Sunday, March 7, 2010

These Idle Thoughts Deserve Their Own Post


Saint Cordelia


Usually I reserve a few paragraphs at the end of my regular posts to put in a few "idle thoughts" that don't really fit in any place else. For whatever reason, I seem to have a lot more of these swirling around my head than usual, so I thought I'd put them in their own post. Most of these tidbits and questions are inspired by what I've seen in Season 3 Angel episodes right after Wesley Wyndam-Pryce was banished from the Angel Investigations crew.

Los Angeles. Is it my imagination, or were those brief, transitional shots of various Los Angeles locations even more spectacular than usual during this stretch of Season 3? I never got tired of looking at the Santa Monica Pier. I wish I knew the city better, and could recognize the different neighborhoods and landmarks.

One thing that surprised me about the city of Los Angeles itself is that certain areas seem to be leafier and possess a lot more character than I realized. For example, one always thinks of San Francisco as being richer in the charm department than Los Angeles. In my mind, driving around Los Angeles should have been like (SE Michigan residents will know this) driving along Ford Road around Garden City, Westland, and Canton, where you have the 1950's hardware stores and beauty salons on the main drag, with the tract housing being safely tucked in behind. Since so much is filmed on location in LA, it must be cool to be a resident and to see local landmarks featured so often on TV shows and movies. Just think of the residents of the Los Altos Hotel and Apartments, in which the exterior of the building was used for the exterior shots of the Hyperion Hotel.

Saint Cordelia. Although technically you could say Cordelia's personality started to change after she became part-demon in "Birthday", for my purposes, I'll say she became Saint Cordelia the moment she came back from her vacation with Groo in "Double or Nothing". From that moment on, Angel's welfare and her visions from The Powers That Be were her number one concerns. She also became a lot more softer and conciliatory, and took on more of the Mother Figure role for the group. I couldn't help but think that she looked like just about every other new mom who'd cut her hair to a more manageable level, and traded in her more exciting but impractical clothing for wash and wear outfits better suited for diapering and burping babies. In other words, she practically screamed "Nice Mommy".

I've said before that I liked the Saint Cordelia characterization a lot better the first time around than upon repeated viewings. Obviously I'm prejudiced because I know what will eventually happen to her, as she gets taken over by, and gives birth to, the fallen Power That Be Jasmine. When I first saw Cordelia, she was making the transition from the bitch queen over to a much warmer, but still incisive, young woman. As such, I mostly liked her in early Season 3, but would find it jarring when she would let loose with what I thought was a particularly cruel zinger once in a while. I didn't realize at the time that those cruel zingers defined what Cordelia was all about, and that I would eventually grow to get used to and even love her early bitch queen persona.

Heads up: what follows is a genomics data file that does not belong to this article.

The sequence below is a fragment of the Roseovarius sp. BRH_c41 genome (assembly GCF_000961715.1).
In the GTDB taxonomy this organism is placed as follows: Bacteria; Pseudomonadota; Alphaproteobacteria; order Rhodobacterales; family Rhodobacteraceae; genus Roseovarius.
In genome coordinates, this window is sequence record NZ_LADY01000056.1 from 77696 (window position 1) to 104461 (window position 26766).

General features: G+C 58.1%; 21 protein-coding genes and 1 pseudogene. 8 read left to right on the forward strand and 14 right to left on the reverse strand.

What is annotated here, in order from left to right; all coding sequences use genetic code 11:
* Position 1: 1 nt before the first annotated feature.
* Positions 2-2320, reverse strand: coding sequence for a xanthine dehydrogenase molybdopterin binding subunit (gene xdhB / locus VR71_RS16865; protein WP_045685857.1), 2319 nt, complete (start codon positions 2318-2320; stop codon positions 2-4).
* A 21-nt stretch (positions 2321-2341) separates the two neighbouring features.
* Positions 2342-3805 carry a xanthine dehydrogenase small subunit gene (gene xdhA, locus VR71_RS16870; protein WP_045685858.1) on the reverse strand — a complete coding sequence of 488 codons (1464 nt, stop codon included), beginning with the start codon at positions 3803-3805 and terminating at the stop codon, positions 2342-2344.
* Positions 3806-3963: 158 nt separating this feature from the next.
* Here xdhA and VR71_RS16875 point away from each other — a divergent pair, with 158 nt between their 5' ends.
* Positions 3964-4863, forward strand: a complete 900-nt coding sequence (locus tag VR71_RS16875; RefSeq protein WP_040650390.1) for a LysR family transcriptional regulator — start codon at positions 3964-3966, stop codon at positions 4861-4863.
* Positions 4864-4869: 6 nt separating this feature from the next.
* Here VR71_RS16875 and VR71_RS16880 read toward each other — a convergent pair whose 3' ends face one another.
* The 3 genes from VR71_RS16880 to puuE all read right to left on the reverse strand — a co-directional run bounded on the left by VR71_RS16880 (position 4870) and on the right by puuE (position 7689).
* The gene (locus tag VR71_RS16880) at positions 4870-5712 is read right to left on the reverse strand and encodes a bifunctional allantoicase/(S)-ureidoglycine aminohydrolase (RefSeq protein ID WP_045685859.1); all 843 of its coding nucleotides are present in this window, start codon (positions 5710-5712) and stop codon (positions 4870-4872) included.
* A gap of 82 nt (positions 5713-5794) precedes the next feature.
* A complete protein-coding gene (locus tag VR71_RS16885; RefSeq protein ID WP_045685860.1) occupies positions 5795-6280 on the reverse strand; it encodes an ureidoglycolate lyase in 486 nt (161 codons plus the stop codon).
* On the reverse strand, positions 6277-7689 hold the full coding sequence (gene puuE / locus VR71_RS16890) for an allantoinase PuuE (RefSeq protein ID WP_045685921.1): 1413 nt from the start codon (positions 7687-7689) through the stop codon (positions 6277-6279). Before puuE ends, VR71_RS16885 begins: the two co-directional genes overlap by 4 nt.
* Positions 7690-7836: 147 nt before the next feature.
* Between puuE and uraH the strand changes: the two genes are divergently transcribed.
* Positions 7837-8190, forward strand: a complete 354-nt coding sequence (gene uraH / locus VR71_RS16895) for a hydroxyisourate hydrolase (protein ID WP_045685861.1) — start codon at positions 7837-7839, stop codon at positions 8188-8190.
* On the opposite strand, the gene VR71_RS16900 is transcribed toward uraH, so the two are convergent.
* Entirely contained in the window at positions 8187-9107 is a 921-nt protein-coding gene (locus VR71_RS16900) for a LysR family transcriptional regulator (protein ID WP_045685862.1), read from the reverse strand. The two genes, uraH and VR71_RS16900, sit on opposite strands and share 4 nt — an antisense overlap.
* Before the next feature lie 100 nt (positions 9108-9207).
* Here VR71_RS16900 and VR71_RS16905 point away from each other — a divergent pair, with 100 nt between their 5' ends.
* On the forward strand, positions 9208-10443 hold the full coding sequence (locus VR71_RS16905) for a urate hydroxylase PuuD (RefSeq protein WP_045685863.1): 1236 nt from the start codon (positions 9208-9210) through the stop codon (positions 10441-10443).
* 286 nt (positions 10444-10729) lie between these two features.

Saint Cordelia was more sensitive than the old Cordelia, but may have been too sensitive at times. Again, though I loved this scene in "Double or Nothing" the first time around where she was comforting a suddenly Connorless Angel, it unfortunately stimulated my gag reflexes upon seeing it again fairly recently. Even Angel's hangdog looks that he was giving to the camera seemed way overdone, to the point where I was wondering if perhaps the director really should have reshot the entire scene. Or, perhaps the creators actually wanted to clue the audience in to the fact that not all was right with Cordy.

The only good thing about the scene was that I loved how it segued into a highly distraught Fred being all upset because of the way Charles was treating her. He had said all sorts of mean things to her when he broke up with her just before he tried to hand in his soul to the demon Jenoff. Although it could have been interpreted as a clumsy way to allow Angel to focus his concerns on someone other than himself, I really didn't see it that way. I saw it as Angel and Cordy being somewhat caught in a loop, playing the same scene over and over again, only to be relieved that they could focus their attentions on something different. In this case, they were helping out a heartbroken Fred over what, on the surface, seemed like a wonderfully silly lover's quarrel. It brought to mind how a parent might be suffering from a serious blow, e.g., a death of a loved one, and is almost glad to be confronted by a weeping child with a skinned knee. It gives the person a chance to forget his or her own troubles for a moment and focus on someone whose problems might be more easily solved.

Just as I was putting the finishing touches on this post, I finally found this link to a fantastic essay by Jennifer Crusie, "The Assassination of Cordelia Chase", which chronicles exactly what went wrong when Mutant Enemy writers decided to destroy her character. I particularly loved it when Crusie discussed how writers have a duty to not betray their audience's trust, and how there's a difference between Good Gotcha and Bad Gotcha moments within TV shows. Quite frankly, I'm so sick and tired of the over-reliance on "Gotcha" moments in the Whedonverse, I could barely put any emotional investment into Dollhouse at all, knowing that everything I was putting together was eventually going to be revealed as one big lie.

My only criticism of Crusie's piece is that she didn't address Skip's revelation in Season 4's "Inside Out" that a higher being (turning out to be Jasmine) had manipulated Cordelia's transformation into a part-demon. Regardless, I'm still left wondering who gave Cordelia the power to kill off the sluks with her blinding rays of energy - The Powers That Be or Jasmine?